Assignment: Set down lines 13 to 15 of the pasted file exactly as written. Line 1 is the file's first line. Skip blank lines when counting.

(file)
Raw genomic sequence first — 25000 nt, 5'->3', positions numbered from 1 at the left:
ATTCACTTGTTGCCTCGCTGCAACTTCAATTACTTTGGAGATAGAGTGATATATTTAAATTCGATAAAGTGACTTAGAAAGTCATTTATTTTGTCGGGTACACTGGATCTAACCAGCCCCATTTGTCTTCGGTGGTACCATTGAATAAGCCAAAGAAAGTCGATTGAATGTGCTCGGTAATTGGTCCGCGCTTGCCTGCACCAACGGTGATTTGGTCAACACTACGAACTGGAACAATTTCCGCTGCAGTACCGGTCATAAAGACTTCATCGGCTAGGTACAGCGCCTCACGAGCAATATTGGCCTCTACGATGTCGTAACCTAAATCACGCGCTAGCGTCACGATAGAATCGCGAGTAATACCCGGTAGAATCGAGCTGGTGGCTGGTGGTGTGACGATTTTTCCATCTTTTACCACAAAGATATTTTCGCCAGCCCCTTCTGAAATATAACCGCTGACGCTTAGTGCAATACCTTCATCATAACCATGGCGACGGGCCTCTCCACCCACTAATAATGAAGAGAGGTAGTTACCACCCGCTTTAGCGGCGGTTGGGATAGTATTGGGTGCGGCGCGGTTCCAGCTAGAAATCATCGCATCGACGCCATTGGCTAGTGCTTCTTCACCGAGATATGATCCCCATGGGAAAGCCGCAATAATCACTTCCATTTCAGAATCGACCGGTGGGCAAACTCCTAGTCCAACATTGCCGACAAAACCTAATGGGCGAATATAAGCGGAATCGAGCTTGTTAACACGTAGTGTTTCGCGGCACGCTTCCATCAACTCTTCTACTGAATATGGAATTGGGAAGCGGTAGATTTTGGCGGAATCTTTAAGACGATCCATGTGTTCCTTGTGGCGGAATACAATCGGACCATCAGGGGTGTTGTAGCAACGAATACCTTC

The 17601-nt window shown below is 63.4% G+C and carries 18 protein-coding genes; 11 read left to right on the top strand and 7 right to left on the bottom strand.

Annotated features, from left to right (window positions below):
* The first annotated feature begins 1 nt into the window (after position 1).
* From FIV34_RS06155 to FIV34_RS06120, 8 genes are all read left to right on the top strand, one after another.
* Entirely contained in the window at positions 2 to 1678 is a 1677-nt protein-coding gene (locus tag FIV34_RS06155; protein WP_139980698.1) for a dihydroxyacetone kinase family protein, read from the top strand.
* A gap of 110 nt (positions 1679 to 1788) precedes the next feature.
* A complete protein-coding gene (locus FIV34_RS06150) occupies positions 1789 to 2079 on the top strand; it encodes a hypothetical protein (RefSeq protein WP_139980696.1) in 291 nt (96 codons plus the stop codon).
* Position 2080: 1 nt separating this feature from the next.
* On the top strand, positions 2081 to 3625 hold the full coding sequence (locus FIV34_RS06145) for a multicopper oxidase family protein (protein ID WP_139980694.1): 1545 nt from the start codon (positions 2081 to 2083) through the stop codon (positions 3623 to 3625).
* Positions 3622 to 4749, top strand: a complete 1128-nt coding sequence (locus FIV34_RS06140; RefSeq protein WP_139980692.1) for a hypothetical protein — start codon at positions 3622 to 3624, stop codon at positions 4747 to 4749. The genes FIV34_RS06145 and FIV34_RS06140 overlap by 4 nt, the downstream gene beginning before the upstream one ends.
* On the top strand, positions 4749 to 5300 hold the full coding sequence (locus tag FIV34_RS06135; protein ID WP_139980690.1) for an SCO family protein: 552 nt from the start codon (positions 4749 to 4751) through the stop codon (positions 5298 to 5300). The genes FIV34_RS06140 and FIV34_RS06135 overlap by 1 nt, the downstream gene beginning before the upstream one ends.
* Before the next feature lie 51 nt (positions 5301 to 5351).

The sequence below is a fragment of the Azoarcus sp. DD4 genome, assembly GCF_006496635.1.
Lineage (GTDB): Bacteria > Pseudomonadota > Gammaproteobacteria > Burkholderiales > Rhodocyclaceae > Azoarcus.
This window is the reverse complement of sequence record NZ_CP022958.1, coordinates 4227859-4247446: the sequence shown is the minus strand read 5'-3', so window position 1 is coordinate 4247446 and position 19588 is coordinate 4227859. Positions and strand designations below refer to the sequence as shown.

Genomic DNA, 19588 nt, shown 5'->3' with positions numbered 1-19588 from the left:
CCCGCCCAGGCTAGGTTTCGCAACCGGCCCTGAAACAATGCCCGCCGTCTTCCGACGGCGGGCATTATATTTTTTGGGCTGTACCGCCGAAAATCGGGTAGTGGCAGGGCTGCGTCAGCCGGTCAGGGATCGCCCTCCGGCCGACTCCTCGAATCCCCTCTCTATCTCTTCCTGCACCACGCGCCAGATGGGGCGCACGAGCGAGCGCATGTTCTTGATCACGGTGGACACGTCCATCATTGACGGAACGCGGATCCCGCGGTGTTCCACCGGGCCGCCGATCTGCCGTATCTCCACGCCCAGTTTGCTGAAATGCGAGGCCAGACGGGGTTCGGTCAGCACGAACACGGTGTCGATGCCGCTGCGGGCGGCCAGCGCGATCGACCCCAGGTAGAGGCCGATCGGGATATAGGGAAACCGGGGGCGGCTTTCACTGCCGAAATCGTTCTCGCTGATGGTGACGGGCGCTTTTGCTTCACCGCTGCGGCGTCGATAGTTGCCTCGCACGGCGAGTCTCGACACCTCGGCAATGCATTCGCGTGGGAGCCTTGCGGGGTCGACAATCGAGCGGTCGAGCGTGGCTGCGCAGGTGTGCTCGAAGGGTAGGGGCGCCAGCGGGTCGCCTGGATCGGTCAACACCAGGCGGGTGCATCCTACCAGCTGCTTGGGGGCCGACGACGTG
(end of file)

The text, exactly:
* On the top strand, positions 4749 to 5300 hold the full coding sequence (locus tag FIV34_RS06135; protein ID WP_139980690.1) for an SCO family protein: 552 nt from the start codon (positions 4749 to 4751) through the stop codon (positions 5298 to 5300). The genes FIV34_RS06140 and FIV34_RS06135 overlap by 1 nt, the downstream gene beginning before the upstream one ends.
* Before the next feature lie 51 nt (positions 5301 to 5351).

The sequence below is a fragment of the Azoarcus sp. DD4 genome, assembly GCF_006496635.1.